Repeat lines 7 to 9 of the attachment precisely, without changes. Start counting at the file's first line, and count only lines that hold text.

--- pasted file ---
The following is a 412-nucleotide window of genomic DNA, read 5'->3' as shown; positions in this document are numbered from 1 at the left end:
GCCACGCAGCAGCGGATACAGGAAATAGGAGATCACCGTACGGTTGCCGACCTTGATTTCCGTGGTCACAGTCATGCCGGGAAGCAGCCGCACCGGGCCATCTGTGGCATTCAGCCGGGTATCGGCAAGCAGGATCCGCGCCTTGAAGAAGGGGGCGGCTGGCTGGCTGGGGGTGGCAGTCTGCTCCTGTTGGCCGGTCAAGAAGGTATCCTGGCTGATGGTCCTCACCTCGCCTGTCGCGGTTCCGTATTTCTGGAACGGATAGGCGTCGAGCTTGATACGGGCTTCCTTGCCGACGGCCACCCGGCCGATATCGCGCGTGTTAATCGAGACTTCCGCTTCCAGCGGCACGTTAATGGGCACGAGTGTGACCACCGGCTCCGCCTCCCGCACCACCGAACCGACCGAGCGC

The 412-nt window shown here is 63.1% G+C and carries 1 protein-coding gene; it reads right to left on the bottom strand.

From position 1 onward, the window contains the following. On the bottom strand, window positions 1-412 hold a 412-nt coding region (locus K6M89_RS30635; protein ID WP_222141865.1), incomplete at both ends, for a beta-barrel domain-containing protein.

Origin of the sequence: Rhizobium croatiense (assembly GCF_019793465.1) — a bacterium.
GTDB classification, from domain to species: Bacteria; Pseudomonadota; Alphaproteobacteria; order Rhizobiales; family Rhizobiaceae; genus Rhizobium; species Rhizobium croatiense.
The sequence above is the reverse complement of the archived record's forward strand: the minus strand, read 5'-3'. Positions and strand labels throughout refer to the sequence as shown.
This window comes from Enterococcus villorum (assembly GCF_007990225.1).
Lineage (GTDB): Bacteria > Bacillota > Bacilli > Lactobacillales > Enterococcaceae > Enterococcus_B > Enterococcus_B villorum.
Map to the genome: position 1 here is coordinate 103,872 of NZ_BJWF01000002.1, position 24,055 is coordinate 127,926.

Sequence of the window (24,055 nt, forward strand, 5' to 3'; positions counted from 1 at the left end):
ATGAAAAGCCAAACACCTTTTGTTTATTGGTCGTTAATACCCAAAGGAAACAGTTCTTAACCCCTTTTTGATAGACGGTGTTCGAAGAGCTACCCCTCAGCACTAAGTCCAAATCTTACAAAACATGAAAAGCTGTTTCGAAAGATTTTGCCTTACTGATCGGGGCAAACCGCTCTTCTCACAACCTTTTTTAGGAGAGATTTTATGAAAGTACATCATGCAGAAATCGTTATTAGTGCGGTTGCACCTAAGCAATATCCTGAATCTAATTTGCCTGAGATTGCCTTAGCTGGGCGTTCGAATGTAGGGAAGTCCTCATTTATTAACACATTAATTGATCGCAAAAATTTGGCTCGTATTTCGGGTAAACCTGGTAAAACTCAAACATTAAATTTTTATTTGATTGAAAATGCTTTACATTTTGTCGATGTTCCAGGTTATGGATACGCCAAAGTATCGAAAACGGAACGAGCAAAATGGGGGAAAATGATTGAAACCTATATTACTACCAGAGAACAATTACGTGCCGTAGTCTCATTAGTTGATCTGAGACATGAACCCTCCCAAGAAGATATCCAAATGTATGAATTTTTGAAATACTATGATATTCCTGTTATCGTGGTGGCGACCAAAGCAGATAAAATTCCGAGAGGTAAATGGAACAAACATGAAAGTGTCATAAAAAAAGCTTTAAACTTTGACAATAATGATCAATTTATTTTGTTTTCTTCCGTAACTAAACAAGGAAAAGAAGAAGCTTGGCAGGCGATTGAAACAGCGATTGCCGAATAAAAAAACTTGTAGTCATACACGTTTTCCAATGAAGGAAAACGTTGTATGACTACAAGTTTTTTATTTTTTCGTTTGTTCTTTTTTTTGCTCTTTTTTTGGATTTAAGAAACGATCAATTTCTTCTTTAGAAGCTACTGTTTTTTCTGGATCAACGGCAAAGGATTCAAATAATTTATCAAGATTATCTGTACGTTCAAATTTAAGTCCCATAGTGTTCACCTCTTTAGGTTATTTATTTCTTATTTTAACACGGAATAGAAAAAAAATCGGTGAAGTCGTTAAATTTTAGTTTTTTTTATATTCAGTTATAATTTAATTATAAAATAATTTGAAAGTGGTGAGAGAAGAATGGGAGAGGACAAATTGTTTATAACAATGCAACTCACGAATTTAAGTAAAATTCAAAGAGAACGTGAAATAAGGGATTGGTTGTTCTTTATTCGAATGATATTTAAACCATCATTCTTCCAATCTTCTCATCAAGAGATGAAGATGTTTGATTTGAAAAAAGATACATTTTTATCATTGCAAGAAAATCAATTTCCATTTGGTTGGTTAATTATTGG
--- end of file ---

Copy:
The sequence above is the reverse complement of the archived record's forward strand: the minus strand, read 5'-3'. Positions and strand labels throughout refer to the sequence as shown.
This window comes from Enterococcus villorum (assembly GCF_007990225.1).
Lineage (GTDB): Bacteria > Bacillota > Bacilli > Lactobacillales > Enterococcaceae > Enterococcus_B > Enterococcus_B villorum.